page 235, developed a new FRET system that is resistant to acidification and chloride, and used it to obtain a detailed view of caspase-3 and caspase-9 activation in apoptosis. The new technique should also enable studies of caspase activity in vivo that were previously impossible.To make a caspase-sensitive FRET system, two fluorescent proteins, a donor and an acceptor, are linked with a cleavage site that can be cut by a particular caspase. Caspase activity is then detected as a change in fluorescence. The authors used a new variant of enhanced yellow fluorescent protein called Venus as the acceptor, and linked it to a donor protein through either a caspase-3 or caspase-9 cleavage sequence. Both systems are resistant to acidification and high chloride ion concentrations.
The new systems show that, when apoptosis is induced, caspase-3 is activated rapidly in the cytosol and nucleus, reaching full activation before apoptotic morphological changes begin. This suggests that activated caspase-3 may enter the nucleus to induce the early structural changes. Caspase-9 is initially activated at the same time as caspase-3, but does not become fully activated until the morphological changes are well underway.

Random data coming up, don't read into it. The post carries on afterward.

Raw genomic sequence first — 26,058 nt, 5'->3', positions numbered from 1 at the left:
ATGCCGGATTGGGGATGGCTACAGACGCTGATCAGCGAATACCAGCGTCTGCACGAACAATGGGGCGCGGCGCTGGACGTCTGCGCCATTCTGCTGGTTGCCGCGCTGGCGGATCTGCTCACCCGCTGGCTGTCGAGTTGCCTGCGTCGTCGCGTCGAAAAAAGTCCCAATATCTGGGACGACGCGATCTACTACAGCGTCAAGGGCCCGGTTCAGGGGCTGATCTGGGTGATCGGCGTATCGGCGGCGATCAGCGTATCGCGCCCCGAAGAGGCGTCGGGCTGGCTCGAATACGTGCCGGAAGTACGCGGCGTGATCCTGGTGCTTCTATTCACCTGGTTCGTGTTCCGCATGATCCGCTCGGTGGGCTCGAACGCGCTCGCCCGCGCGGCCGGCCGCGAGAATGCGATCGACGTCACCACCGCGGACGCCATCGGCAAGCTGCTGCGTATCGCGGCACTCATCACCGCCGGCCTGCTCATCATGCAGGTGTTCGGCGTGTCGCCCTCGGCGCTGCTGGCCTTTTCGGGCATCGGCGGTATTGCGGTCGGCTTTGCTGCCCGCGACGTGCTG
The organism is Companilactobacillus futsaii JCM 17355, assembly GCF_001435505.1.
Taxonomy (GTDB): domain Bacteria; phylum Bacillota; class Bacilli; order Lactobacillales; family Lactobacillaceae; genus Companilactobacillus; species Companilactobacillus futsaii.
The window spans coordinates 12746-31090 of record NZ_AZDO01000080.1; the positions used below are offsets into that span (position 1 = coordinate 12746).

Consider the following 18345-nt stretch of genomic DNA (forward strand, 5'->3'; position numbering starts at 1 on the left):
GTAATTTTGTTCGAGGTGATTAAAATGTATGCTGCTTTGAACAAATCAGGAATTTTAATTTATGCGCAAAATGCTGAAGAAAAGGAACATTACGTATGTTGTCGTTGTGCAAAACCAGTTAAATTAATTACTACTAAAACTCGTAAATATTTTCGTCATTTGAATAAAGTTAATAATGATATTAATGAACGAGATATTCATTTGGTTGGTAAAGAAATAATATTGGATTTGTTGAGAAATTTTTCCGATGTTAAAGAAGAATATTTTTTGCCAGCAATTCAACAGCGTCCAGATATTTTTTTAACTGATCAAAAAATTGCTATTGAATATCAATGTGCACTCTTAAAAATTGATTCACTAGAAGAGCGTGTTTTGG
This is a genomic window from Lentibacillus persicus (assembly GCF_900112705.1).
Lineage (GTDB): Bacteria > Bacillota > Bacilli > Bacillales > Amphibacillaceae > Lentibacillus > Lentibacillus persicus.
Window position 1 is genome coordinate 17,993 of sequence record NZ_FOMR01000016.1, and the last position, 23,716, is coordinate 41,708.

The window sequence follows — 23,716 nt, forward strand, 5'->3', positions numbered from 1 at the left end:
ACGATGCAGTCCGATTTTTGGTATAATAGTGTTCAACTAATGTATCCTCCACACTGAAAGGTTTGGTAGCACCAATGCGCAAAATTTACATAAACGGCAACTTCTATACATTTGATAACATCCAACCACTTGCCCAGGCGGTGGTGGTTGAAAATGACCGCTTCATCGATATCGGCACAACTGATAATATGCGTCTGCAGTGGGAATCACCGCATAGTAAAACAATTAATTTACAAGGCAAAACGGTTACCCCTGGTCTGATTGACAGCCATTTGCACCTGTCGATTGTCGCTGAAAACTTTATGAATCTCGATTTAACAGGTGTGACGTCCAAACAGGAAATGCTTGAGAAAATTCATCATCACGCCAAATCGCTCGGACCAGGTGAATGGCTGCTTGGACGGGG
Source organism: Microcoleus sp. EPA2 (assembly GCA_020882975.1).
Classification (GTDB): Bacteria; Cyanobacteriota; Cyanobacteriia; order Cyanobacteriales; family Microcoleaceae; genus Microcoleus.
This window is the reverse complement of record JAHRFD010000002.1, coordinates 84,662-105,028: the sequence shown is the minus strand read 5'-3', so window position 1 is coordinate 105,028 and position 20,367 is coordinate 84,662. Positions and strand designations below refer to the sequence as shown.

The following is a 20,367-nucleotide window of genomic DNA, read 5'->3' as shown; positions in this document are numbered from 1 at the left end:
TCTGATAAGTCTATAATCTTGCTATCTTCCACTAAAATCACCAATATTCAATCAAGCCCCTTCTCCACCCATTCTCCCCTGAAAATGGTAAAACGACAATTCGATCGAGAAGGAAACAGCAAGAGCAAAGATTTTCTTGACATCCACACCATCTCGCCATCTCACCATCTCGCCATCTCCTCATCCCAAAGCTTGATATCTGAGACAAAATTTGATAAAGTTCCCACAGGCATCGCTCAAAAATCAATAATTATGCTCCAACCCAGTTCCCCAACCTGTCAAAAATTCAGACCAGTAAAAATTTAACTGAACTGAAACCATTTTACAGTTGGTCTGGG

The authors have now developed a line of transgenic flies expressing the caspase-3 indicator system, and hope to have a transgenic mouse system soon. The ability to monitor caspase activity in whole tissues should make it possible to study the early steps of this important process, before the apoptotic cells are engulfed by their neighbors. ▪